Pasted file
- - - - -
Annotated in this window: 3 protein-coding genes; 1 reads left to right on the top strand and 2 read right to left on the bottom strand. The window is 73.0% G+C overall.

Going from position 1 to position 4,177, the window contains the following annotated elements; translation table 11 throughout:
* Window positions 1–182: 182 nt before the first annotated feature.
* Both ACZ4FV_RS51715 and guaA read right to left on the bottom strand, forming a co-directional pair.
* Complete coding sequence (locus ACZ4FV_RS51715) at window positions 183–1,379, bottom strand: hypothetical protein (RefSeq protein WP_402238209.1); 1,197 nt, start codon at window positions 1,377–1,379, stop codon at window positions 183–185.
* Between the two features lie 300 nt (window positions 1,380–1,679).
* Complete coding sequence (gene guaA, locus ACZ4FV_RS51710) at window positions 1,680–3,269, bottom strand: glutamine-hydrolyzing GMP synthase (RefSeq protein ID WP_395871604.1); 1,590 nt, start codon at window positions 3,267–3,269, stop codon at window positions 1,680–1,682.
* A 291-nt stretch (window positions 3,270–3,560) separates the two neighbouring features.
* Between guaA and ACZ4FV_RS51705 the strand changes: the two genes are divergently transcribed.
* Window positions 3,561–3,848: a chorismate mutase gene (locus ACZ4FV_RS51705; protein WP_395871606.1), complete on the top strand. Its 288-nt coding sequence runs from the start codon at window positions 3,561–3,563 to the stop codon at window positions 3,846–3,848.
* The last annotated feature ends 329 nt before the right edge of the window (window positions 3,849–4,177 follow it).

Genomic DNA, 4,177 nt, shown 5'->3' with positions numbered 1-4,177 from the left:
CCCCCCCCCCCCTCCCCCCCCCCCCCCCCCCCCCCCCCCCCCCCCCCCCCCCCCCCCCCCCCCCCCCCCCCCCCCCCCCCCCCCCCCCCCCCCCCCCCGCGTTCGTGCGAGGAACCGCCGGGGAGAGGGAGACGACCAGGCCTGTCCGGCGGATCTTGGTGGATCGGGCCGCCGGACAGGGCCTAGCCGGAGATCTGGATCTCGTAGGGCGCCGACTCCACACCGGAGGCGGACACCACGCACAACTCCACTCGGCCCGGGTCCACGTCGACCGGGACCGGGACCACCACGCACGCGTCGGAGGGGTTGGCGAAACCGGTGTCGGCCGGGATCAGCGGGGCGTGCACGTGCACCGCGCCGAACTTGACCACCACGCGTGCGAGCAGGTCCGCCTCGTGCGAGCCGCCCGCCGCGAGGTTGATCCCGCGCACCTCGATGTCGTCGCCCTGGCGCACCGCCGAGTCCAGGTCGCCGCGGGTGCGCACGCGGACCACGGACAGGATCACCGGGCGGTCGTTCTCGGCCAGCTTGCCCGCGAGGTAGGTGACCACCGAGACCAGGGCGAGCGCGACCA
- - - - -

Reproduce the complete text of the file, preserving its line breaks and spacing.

Annotated in this window: 3 protein-coding genes; 1 reads left to right on the top strand and 2 read right to left on the bottom strand. The window is 73.0% G+C overall.

Going from position 1 to position 4,177, the window contains the following annotated elements; translation table 11 throughout:
* Window positions 1–182: 182 nt before the first annotated feature.
* Both ACZ4FV_RS51715 and guaA read right to left on the bottom strand, forming a co-directional pair.
* Complete coding sequence (locus ACZ4FV_RS51715) at window positions 183–1,379, bottom strand: hypothetical protein (RefSeq protein WP_402238209.1); 1,197 nt, start codon at window positions 1,377–1,379, stop codon at window positions 183–185.
* Between the two features lie 300 nt (window positions 1,380–1,679).
* Complete coding sequence (gene guaA, locus ACZ4FV_RS51710) at window positions 1,680–3,269, bottom strand: glutamine-hydrolyzing GMP synthase (RefSeq protein ID WP_395871604.1); 1,590 nt, start codon at window positions 3,267–3,269, stop codon at window positions 1,680–1,682.
* A 291-nt stretch (window positions 3,270–3,560) separates the two neighbouring features.
* Between guaA and ACZ4FV_RS51705 the strand changes: the two genes are divergently transcribed.
* Window positions 3,561–3,848: a chorismate mutase gene (locus ACZ4FV_RS51705; protein WP_395871606.1), complete on the top strand. Its 288-nt coding sequence runs from the start codon at window positions 3,561–3,563 to the stop codon at window positions 3,846–3,848.
* The last annotated feature ends 329 nt before the right edge of the window (window positions 3,849–4,177 follow it).

Genomic DNA, 4,177 nt, shown 5'->3' with positions numbered 1-4,177 from the left:
CCCCCCCCCCCCTCCCCCCCCCCCCCCCCCCCCCCCCCCCCCCCCCCCCCCCCCCCCCCCCCCCCCCCCCCCCCCCCCCCCCCCCCCCCCCCCCCCCCGCGTTCGTGCGAGGAACCGCCGGGGAGAGGGAGACGACCAGGCCTGTCCGGCGGATCTTGGTGGATCGGGCCGCCGGACAGGGCCTAGCCGGAGATCTGGATCTCGTAGGGCGCCGACTCCACACCGGAGGCGGACACCACGCACAACTCCACTCGGCCCGGGTCCACGTCGACCGGGACCGGGACCACCACGCACGCGTCGGAGGGGTTGGCGAAACCGGTGTCGGCCGGGATCAGCGGGGCGTGCACGTGCACCGCGCCGAACTTGACCACCACGCGTGCGAGCAGGTCCGCCTCGTGCGAGCCGCCCGCCGCGAGGTTGATCCCGCGCACCTCGATGTCGTCGCCCTGGCGCACCGCCGAGTCCAGGTCGCCGCGGGTGCGCACGCGGACCACGGACAGGATCACCGGGCGGTCGTTCTCGGCCAGCTTGCCCGCGAGGTAGGTGACCACCGAGACCAGGGCGAGCGCGACCA